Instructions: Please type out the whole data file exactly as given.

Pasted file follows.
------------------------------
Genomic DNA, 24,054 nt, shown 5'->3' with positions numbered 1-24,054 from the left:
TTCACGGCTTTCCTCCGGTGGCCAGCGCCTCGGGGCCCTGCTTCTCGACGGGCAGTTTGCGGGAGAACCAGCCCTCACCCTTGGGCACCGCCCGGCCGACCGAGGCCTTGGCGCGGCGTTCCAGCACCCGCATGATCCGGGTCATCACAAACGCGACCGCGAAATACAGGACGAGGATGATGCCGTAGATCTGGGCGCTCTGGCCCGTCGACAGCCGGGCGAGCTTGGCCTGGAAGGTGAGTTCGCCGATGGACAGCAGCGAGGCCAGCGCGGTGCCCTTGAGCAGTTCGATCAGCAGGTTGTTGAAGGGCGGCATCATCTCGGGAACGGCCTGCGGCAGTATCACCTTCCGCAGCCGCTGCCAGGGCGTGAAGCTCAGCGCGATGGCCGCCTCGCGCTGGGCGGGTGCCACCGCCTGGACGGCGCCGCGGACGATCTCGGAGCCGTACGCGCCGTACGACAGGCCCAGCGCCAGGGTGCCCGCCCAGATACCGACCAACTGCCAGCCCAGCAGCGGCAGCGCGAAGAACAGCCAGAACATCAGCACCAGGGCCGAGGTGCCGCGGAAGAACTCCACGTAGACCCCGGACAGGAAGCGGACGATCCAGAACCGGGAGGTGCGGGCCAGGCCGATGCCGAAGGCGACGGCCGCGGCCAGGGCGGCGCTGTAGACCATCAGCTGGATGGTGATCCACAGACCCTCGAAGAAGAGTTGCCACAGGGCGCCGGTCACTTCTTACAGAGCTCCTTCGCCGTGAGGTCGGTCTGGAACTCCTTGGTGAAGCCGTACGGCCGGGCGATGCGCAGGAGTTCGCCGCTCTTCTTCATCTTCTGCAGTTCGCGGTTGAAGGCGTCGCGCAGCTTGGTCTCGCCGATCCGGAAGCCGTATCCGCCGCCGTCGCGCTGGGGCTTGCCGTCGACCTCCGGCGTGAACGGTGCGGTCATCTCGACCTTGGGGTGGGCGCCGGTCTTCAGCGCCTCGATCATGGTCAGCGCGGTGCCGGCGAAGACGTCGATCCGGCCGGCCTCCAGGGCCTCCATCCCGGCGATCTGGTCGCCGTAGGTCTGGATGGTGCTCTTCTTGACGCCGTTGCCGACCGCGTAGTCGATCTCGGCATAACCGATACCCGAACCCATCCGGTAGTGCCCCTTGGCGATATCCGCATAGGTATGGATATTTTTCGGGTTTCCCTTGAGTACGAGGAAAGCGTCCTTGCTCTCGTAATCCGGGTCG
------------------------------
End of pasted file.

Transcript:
Genomic DNA, 24,054 nt, shown 5'->3' with positions numbered 1-24,054 from the left:
TTCACGGCTTTCCTCCGGTGGCCAGCGCCTCGGGGCCCTGCTTCTCGACGGGCAGTTTGCGGGAGAACCAGCCCTCACCCTTGGGCACCGCCCGGCCGACCGAGGCCTTGGCGCGGCGTTCCAGCACCCGCATGATCCGGGTCATCACAAACGCGACCGCGAAATACAGGACGAGGATGATGCCGTAGATCTGGGCGCTCTGGCCCGTCGACAGCCGGGCGAGCTTGGCCTGGAAGGTGAGTTCGCCGATGGACAGCAGCGAGGCCAGCGCGGTGCCCTTGAGCAGTTCGATCAGCAGGTTGTTGAAGGGCGGCATCATCTCGGGAACGGCCTGCGGCAGTATCACCTTCCGCAGCCGCTGCCAGGGCGTGAAGCTCAGCGCGATGGCCGCCTCGCGCTGGGCGGGTGCCACCGCCTGGACGGCGCCGCGGACGATCTCGGAGCCGTACGCGCCGTACGACAGGCCCAGCGCCAGGGTGCCCGCCCAGATACCGACCAACTGCCAGCCCAGCAGCGGCAGCGCGAAGAACAGCCAGAACATCAGCACCAGGGCCGAGGTGCCGCGGAAGAACTCCACGTAGACCCCGGACAGGAAGCGGACGATCCAGAACCGGGAGGTGCGGGCCAGGCCGATGCCGAAGGCGACGGCCGCGGCCAGGGCGGCGCTGTAGACCATCAGCTGGATGGTGATCCACAGACCCTCGAAGAAGAGTTGCCACAGGGCGCCGGTCACTTCTTACAGAGCTCCTTCGCCGTGAGGTCGGTCTGGAACTCCTTGGTGAAGCCGTACGGCCGGGCGATGCGCAGGAGTTCGCCGCTCTTCTTCATCTTCTGCAGTTCGCGGTTGAAGGCGTCGCGCAGCTTGGTCTCGCCGATCCGGAAGCCGTATCCGCCGCCGTCGCGCTGGGGCTTGCCGTCGACCTCCGGCGTGAACGGTGCGGTCATCTCGACCTTGGGGTGGGCGCCGGTCTTCAGCGCCTCGATCATGGTCAGCGCGGTGCCGGCGAAGACGTCGATCCGGCCGGCCTCCAGGGCCTCCATCCCGGCGATCTGGTCGCCGTAGGTCTGGATGGTGCTCTTCTTGACGCCGTTGCCGACCGCGTAGTCGATCTCGGCATAACCGATACCCGAACCCATCCGGTAGTGCCCCTTGGCGATATCCGCATAGGTATGGATATTTTTCGGGTTTCCCTTGAGTACGAGGAAAGCGTCCTTGCTCTCGTAATCCGGGTCG